But what if it is both—or rather, what if Christ is both? John tells us that Jesus was the true light who came into the world, and Zechariah’s song in Luke 1 calls him “the dayspring from on high.” It is in that light that we see light (Psalm 36:9)—that is, God himself. In the Gospels, this light even restores man’s physical sight. Writing of one such miracle, the healing of the blind and mute man in Matthew 12, the fifth-century Christian poet Sedulius says,

verbaque per verbum, per lumen lumina surgunt.
The man’s words return through the Word, his lights through the Light.

The enfleshed and suffering Word is absent from pagan mythology, and this is the reason for Catullus’s pessimism. For Catullus, the gods cannot “deign to visit our meetings.” But according to John, this is precisely what God did when “the Word became flesh and tabernacled with us.” Seeing the wickedness that Catullus describes, Christ has, by his Incarnation, death, and Resurrection, done what was beyond man’s capacity. He has not only touched and been touched by human flesh, but assumed it in order to heal it. “Now as myth transcends thought, incarnation transcends myth,” Lewis writes. “The heart of Christianity is a myth which is also a fact.”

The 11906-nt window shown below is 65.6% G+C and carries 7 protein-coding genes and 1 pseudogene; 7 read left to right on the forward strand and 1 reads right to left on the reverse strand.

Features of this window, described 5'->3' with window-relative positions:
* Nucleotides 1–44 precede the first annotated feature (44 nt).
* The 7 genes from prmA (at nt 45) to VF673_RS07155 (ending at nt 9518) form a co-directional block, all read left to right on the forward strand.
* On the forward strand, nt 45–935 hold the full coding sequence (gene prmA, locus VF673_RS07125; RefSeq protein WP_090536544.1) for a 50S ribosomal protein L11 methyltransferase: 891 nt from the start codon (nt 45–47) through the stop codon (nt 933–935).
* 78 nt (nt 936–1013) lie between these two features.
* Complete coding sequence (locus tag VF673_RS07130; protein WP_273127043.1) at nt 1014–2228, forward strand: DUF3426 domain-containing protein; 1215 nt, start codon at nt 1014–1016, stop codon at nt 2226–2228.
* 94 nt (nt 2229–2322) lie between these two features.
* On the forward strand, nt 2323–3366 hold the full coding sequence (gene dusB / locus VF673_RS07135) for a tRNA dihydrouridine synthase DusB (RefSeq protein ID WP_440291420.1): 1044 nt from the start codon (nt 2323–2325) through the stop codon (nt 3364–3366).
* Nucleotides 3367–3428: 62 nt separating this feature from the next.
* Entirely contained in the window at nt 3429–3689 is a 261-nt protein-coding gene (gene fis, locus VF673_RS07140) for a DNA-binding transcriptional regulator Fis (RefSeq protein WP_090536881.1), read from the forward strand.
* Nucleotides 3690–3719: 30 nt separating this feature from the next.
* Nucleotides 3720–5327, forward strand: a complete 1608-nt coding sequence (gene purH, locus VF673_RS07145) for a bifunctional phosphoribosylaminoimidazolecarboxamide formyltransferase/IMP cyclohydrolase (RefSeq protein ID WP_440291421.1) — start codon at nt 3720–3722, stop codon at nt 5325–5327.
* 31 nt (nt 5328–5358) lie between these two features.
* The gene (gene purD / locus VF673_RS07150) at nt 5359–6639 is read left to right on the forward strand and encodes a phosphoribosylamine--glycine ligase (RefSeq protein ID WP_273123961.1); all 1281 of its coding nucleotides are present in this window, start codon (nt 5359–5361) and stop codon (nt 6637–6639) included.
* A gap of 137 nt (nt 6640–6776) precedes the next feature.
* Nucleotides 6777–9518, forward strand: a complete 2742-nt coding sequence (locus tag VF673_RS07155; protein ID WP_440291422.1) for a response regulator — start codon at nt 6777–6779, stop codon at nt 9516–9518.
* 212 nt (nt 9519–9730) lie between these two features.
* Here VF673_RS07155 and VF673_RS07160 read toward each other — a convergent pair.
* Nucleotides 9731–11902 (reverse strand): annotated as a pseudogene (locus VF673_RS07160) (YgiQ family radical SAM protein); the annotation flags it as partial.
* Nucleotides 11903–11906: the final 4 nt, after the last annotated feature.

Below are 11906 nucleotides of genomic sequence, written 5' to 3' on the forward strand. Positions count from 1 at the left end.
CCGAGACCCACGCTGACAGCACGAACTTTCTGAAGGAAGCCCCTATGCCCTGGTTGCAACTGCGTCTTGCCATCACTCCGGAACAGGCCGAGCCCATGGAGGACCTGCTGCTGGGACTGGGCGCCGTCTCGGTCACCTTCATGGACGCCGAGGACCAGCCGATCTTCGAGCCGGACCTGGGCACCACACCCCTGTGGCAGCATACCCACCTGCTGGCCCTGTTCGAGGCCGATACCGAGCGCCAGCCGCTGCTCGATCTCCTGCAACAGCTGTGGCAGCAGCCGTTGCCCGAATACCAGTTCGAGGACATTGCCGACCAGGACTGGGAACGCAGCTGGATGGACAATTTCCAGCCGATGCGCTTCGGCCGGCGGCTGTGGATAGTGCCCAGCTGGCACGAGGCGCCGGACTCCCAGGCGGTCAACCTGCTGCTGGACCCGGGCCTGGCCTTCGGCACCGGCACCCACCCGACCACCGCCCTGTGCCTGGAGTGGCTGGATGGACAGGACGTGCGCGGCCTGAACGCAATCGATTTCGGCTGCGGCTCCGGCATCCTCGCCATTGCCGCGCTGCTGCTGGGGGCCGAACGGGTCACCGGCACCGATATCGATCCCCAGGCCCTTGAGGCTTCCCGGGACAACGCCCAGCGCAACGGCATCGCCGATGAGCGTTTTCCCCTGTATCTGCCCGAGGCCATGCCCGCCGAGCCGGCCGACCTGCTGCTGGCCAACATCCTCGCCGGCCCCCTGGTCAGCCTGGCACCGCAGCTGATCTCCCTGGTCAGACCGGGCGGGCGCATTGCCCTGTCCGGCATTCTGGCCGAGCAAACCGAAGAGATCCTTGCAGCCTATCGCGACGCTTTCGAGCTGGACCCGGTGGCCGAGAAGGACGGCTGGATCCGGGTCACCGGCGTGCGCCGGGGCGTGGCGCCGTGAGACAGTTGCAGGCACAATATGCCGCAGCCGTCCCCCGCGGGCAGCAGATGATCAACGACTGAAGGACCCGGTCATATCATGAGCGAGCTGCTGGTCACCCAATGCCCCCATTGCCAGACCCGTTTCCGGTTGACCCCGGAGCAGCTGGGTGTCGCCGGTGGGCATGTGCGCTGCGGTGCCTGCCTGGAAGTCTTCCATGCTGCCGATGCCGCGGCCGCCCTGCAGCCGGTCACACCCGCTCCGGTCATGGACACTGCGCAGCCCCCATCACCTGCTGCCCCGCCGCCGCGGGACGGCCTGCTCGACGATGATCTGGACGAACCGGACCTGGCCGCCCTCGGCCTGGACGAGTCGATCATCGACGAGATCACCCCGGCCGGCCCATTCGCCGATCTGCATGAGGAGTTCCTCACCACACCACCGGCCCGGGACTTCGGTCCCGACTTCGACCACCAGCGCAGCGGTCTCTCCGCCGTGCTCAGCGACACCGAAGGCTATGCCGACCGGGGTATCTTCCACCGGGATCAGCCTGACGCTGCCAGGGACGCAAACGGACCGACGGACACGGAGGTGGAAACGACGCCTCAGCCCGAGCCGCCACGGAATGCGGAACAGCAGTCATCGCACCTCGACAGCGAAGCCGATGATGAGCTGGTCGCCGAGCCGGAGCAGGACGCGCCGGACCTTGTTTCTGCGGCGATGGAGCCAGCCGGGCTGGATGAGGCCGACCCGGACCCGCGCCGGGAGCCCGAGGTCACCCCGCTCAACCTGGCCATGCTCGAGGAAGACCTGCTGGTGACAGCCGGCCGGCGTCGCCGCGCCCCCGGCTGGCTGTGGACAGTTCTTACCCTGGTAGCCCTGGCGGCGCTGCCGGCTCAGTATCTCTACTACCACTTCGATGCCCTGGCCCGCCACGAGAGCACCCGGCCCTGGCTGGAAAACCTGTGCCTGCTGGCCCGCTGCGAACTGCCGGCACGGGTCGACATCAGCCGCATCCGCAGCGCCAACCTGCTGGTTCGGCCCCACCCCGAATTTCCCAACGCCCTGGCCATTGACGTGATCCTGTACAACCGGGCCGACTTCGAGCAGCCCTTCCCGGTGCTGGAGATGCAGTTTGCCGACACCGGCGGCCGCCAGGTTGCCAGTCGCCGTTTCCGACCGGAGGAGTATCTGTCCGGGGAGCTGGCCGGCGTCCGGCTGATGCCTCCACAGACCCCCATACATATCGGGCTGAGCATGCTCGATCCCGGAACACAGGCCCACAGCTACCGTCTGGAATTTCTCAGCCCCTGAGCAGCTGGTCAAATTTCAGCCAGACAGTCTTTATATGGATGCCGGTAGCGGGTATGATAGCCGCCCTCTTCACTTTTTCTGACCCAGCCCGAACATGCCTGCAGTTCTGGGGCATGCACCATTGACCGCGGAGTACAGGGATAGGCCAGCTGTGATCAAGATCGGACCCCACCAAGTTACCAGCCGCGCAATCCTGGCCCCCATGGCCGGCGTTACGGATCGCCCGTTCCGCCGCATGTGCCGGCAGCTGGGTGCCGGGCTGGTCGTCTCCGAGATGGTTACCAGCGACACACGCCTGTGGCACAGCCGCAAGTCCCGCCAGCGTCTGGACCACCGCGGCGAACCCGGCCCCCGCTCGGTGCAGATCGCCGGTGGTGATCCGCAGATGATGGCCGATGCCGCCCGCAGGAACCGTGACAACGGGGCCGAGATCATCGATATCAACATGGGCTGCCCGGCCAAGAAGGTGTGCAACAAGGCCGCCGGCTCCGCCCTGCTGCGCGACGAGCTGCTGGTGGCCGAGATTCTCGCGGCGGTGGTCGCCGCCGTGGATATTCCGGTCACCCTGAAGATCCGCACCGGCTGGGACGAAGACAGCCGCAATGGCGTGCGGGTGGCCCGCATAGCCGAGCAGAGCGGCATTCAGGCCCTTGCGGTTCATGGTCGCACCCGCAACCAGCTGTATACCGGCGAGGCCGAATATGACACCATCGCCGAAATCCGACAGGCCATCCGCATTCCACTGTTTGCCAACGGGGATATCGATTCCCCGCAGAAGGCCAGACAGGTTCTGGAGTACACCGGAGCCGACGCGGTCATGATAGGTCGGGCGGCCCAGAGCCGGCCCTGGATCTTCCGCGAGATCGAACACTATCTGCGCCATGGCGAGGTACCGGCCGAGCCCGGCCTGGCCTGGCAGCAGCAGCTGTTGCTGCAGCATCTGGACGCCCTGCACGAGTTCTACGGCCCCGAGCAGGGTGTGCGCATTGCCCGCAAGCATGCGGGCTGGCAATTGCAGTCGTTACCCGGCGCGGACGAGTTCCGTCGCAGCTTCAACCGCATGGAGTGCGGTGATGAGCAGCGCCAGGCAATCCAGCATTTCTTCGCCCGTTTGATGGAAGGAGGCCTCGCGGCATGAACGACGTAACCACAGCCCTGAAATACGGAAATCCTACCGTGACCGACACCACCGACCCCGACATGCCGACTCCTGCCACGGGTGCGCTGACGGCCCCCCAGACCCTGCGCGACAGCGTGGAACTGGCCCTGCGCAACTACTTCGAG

E. J. Hutchinson is associate professor of Classics at Hillsdale College.